Commentary | Why I love CKUT

Dear McGill Daily,

I write this fully admitting that I am a bit of a nerd: I grew up listening to the radio. The thing is, you probably did too. Mostly I heard public radio (NPR) in the U.S., but at the ripe old age of five I also happily proclaimed to my dad that the “oldies” station was my favourite. That was the nineties. Yet in the age of iPods, YouTube, Soundcloud, and torrents, I still listen to the radio.

Radio provides companionship, curation, and a sense of community on and off the airwaves. My love of radio inspired me to get involved with CKUT, McGill’s campus-community radio station, on literally the first day I arrived in Montreal, during an Orientation Week portable-recording workshop. This led me to get involved in almost all aspects of the station, including hosting a show (All Things McGill), being on the programming committee, and now being a member of the Board of Directors. Listening to CKUT provides an invaluable alternative perspective to McGill students (such as myself) and to Montreal at large, whether by helping you navigate the latest indie rock music better than Pitchfork ever will, or broadcasting the voices of the voiceless during the Homelessness Marathon each year, or by providing a forum for student-written radio dramas. It’s a perspective you’d be hard- pressed to find anywhere else.

Yet CKUT’s existence is precarious: increasing costs since its founding in 1987, combined with a decrease in revenues from advertising, mean that the staff run the station on a tight budget, sometimes with a deficit. This fact necessitates a fee increase question this semester – and while running a referendum of any sort is a long and difficult process, winning this referendum question is extremely important for the station to keep being as awesome as it is. We wouldn’t be asking our fellow students to open their minds, hearts, and wallets if it weren’t entirely necessary for the existence of the station.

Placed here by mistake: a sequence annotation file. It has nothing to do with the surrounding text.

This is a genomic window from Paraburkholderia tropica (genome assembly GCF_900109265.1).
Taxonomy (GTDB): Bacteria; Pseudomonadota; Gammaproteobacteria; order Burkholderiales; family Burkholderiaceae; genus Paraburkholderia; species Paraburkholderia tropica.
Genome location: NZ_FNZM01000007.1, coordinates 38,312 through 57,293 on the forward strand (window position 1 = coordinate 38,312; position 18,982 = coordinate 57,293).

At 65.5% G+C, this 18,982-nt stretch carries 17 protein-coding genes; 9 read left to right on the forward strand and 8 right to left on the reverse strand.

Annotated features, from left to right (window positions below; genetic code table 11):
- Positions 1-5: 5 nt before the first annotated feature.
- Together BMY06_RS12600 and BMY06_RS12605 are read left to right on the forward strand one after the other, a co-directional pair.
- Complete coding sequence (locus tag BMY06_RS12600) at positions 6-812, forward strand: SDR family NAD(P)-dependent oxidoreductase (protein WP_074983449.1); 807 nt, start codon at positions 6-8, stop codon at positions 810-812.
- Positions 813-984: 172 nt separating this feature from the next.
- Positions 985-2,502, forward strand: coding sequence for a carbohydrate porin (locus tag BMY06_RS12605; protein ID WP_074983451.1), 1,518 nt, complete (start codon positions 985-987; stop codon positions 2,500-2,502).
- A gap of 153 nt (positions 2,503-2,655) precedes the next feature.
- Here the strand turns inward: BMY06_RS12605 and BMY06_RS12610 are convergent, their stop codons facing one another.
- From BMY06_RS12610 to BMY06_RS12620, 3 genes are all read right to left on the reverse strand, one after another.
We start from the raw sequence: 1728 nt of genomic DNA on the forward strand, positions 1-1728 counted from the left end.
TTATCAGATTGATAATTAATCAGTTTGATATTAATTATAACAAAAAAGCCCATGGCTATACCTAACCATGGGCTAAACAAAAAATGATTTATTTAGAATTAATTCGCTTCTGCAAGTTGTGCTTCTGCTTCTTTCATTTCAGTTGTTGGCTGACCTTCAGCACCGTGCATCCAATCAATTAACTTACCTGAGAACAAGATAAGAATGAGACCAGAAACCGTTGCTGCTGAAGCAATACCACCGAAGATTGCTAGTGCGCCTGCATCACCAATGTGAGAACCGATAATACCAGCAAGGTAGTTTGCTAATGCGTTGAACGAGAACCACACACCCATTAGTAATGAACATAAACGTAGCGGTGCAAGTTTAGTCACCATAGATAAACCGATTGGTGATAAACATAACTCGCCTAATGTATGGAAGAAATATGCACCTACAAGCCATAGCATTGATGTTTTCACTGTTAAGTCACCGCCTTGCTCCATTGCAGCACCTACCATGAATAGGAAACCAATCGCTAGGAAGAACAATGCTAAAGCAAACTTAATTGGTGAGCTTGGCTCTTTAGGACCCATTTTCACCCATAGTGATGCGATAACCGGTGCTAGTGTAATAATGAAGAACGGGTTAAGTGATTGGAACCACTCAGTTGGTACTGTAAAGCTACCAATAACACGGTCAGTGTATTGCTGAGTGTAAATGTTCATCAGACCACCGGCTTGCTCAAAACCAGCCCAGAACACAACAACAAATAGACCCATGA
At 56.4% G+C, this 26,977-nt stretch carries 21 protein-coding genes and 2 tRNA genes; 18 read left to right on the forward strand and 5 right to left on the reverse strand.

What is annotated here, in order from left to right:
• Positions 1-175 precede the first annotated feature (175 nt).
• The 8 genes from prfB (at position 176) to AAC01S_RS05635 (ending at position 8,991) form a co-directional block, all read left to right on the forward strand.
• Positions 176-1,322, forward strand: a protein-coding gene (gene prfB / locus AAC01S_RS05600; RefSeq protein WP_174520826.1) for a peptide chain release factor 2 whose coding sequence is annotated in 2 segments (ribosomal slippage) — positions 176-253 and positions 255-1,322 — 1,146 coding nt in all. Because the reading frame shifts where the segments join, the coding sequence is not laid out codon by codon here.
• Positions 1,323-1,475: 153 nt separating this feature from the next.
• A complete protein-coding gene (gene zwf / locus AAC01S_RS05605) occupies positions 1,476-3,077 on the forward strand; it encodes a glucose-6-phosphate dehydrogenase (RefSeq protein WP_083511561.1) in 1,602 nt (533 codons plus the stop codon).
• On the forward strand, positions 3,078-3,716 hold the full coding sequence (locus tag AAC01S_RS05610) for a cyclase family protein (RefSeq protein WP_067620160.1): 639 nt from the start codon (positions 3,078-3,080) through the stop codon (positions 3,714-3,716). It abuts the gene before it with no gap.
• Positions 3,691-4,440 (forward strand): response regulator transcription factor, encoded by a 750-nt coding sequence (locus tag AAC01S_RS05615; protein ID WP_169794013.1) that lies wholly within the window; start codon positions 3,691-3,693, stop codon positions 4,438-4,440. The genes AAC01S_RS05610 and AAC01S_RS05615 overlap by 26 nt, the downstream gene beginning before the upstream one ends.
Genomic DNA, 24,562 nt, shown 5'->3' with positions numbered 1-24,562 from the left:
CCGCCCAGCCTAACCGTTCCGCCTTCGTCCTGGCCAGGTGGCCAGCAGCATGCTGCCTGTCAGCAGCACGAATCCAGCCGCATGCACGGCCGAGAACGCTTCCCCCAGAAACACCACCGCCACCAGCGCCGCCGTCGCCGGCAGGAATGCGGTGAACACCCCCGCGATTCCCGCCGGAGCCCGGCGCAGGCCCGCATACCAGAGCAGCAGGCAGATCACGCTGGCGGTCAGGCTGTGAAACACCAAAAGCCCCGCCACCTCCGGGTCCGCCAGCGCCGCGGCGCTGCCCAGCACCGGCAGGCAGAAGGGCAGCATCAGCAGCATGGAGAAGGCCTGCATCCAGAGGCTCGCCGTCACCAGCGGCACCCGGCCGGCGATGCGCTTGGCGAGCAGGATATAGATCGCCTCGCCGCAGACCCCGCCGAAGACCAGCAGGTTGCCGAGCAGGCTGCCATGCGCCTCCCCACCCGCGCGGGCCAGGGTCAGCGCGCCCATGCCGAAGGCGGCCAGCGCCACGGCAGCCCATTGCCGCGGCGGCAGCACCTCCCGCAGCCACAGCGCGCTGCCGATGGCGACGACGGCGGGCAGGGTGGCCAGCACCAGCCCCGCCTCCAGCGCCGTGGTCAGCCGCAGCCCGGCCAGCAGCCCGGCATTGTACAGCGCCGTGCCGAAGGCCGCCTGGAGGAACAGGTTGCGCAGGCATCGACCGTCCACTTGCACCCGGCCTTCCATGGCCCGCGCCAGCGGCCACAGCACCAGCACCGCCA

To celebrate CKUT’s 25th anniversary this year, give the station the gift of a $1 fee increase. You should be proud of your station for rocking so hard all these years, and hopefully for many, many more.

Carol Ellen Fraser is a U3 East Asian Studies and German Studies Student, former SSMU Vice President Clubs and Services, and the current Chair of the CKUT Board of Directors. The opinions expressed here are her own. She can be reached at carol.e.fraser@gmail.com.


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